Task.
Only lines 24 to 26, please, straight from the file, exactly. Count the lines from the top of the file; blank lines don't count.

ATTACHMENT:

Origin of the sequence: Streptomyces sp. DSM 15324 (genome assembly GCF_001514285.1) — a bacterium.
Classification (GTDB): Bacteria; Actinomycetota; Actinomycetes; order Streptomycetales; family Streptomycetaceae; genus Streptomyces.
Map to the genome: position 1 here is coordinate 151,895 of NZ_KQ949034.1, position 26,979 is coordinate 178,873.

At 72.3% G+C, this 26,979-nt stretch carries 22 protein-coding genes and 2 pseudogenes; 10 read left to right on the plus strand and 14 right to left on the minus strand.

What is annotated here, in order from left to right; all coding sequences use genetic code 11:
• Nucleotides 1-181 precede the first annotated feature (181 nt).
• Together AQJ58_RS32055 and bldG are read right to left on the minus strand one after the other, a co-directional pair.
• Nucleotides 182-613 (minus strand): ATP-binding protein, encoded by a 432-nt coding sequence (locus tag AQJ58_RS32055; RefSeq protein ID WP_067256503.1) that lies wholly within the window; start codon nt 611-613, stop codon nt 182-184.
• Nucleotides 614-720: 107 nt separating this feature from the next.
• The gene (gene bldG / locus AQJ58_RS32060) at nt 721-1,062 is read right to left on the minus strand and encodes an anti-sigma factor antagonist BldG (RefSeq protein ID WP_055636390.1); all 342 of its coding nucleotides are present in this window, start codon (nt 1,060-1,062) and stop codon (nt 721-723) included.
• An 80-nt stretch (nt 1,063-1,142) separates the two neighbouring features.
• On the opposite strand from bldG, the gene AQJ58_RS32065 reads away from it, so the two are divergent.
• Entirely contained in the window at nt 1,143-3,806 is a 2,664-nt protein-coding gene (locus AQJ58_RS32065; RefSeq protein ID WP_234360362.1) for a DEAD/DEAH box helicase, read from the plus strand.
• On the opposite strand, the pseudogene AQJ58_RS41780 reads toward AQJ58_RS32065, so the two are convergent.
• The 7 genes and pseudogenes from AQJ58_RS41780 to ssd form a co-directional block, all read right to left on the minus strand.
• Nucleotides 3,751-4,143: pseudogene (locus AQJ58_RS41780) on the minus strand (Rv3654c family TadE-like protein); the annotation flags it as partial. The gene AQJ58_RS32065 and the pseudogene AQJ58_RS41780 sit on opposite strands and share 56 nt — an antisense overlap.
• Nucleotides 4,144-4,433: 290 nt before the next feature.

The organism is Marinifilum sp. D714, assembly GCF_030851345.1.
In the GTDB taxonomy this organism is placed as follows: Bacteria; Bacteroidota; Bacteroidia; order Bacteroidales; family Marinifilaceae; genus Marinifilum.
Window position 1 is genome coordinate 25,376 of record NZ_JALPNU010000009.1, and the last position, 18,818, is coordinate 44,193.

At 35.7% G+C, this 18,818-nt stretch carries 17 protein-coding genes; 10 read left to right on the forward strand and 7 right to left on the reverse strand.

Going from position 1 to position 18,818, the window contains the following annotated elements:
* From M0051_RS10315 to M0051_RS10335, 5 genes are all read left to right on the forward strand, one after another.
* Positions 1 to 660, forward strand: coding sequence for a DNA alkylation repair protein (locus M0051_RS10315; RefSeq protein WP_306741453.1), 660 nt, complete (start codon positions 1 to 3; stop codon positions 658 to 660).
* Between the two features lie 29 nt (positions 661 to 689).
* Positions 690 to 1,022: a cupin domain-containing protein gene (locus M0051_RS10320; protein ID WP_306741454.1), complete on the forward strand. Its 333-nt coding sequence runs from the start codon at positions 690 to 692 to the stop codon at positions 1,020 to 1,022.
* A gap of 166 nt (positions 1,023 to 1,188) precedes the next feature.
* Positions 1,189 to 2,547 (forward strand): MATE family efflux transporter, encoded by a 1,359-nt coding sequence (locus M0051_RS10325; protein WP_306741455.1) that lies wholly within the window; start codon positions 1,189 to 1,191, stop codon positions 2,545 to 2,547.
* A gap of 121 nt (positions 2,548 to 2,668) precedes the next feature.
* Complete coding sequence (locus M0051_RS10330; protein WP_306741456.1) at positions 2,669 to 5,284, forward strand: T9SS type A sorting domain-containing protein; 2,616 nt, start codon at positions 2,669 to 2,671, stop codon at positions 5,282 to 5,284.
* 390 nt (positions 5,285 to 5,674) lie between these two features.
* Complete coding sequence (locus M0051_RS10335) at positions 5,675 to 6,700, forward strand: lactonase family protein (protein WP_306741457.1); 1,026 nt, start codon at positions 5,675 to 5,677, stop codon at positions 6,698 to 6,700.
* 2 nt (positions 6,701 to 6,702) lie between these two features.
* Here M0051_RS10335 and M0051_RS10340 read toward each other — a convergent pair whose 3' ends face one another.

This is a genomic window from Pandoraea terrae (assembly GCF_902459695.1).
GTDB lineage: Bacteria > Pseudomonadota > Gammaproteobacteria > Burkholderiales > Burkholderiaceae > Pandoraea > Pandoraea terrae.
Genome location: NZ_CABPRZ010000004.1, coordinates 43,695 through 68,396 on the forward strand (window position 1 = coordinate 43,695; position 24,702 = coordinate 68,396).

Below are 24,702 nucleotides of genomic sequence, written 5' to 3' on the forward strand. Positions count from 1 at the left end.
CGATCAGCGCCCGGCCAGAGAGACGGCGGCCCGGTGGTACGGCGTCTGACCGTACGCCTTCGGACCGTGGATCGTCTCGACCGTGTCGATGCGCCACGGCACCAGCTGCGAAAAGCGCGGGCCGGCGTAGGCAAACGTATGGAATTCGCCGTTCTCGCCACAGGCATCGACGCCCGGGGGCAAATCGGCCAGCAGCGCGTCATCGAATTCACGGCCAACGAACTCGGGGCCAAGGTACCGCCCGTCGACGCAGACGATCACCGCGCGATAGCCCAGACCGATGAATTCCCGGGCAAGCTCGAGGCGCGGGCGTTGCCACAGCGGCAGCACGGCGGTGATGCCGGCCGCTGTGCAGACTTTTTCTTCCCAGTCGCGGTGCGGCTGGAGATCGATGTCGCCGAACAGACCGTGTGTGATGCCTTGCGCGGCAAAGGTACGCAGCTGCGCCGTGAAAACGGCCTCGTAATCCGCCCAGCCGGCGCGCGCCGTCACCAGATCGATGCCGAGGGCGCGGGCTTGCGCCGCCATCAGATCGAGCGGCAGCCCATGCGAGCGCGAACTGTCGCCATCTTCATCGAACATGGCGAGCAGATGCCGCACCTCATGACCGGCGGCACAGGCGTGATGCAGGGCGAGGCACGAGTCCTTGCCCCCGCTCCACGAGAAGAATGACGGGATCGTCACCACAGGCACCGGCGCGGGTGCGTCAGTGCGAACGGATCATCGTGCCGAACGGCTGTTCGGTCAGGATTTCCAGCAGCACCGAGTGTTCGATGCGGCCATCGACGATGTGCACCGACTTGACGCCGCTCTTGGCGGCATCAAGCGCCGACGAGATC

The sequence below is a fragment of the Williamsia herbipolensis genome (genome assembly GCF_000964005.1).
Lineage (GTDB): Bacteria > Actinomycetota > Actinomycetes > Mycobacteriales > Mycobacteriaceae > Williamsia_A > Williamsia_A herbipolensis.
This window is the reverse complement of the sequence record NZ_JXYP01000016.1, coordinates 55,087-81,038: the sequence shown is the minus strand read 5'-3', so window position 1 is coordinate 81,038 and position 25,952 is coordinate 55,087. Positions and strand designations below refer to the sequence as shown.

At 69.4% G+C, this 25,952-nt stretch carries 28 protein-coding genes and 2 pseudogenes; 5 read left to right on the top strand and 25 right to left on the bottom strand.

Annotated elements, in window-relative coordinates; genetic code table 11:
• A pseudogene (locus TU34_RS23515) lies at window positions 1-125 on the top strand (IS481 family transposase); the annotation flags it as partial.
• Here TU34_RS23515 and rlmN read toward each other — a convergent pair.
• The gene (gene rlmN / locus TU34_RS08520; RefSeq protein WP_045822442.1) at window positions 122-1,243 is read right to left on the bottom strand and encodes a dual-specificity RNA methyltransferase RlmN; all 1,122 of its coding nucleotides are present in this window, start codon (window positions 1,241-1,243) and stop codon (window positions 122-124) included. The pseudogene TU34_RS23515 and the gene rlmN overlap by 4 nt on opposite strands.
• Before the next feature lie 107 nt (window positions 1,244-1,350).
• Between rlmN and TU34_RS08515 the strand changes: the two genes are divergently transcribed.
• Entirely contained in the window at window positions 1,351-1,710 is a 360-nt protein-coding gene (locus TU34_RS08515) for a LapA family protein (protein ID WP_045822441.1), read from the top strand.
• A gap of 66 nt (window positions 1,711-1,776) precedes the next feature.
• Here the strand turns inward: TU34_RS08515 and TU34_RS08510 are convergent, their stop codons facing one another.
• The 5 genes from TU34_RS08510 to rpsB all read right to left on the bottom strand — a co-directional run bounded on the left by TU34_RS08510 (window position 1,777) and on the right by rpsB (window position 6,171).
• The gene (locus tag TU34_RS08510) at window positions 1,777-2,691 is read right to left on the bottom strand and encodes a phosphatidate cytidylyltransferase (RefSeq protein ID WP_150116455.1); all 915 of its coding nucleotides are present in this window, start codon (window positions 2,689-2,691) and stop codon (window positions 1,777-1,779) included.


* Positions 1 to 660, forward strand: coding sequence for a DNA alkylation repair protein (locus M0051_RS10315; RefSeq protein WP_306741453.1), 660 nt, complete (start codon positions 1 to 3; stop codon positions 658 to 660).
* Between the two features lie 29 nt (positions 661 to 689).
* Positions 690 to 1,022: a cupin domain-containing protein gene (locus M0051_RS10320; protein ID WP_306741454.1), complete on the forward strand. Its 333-nt coding sequence runs from the start codon at positions 690 to 692 to the stop codon at positions 1,020 to 1,022.